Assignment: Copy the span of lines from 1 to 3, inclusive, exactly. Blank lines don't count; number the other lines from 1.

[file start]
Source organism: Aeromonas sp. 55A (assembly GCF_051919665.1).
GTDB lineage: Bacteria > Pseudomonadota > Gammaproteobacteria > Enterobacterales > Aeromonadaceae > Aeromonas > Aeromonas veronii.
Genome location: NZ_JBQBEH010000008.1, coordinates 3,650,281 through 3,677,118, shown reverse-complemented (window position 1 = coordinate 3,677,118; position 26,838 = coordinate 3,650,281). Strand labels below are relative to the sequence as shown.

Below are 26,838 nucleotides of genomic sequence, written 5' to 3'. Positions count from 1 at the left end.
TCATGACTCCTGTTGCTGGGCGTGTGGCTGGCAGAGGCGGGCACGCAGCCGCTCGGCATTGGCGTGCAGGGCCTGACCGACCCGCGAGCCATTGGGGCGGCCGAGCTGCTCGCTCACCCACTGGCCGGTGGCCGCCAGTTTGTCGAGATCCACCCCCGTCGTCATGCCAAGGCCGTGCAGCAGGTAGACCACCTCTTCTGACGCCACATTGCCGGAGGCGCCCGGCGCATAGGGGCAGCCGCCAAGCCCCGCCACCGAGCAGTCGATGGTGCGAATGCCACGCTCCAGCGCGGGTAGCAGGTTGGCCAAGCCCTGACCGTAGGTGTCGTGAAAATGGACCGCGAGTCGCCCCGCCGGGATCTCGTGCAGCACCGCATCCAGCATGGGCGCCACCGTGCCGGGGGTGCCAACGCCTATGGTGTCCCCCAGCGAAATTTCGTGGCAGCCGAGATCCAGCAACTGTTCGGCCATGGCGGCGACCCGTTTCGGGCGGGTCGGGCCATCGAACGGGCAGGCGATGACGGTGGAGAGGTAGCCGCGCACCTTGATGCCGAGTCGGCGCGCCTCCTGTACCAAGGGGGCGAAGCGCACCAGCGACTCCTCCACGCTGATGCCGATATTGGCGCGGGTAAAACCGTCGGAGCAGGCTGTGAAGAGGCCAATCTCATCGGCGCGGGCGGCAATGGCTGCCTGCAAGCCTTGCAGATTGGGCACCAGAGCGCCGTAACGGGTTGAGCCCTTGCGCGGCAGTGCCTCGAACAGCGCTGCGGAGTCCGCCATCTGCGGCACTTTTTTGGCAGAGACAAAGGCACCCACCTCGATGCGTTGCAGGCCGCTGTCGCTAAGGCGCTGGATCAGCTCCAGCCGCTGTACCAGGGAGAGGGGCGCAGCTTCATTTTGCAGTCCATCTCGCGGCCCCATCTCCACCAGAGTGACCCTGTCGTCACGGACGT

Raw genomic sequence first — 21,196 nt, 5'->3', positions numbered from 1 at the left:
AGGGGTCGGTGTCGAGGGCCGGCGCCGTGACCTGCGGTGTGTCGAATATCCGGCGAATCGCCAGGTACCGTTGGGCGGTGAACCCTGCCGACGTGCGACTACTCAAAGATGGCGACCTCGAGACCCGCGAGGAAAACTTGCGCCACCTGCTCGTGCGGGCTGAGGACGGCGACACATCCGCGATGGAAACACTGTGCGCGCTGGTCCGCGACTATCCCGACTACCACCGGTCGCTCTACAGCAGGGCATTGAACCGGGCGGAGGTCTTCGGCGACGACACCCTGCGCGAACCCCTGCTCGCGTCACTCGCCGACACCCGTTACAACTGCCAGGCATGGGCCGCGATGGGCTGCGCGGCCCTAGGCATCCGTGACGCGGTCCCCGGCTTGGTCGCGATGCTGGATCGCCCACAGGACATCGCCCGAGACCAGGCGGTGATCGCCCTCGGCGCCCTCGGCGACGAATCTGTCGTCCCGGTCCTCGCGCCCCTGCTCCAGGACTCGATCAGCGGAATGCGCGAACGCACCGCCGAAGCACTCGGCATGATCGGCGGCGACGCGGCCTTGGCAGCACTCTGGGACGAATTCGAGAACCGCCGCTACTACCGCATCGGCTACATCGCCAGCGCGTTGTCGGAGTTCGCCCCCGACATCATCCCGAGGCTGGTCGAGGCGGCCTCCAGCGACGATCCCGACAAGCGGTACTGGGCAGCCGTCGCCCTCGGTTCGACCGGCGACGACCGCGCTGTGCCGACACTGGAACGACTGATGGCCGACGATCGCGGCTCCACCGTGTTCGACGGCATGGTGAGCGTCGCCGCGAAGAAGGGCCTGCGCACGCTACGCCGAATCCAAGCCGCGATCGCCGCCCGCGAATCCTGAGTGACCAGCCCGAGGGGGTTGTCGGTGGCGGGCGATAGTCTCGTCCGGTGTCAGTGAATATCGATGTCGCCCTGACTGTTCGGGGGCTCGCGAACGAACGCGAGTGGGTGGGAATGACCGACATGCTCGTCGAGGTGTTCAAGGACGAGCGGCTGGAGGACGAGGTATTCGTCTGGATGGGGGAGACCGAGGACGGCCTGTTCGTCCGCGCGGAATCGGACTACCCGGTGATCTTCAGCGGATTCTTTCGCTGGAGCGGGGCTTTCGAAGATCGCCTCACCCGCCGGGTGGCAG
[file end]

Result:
Source organism: Aeromonas sp. 55A (assembly GCF_051919665.1).
GTDB lineage: Bacteria > Pseudomonadota > Gammaproteobacteria > Enterobacterales > Aeromonadaceae > Aeromonas > Aeromonas veronii.
Genome location: NZ_JBQBEH010000008.1, coordinates 3,650,281 through 3,677,118, shown reverse-complemented (window position 1 = coordinate 3,677,118; position 26,838 = coordinate 3,650,281). Strand labels below are relative to the sequence as shown.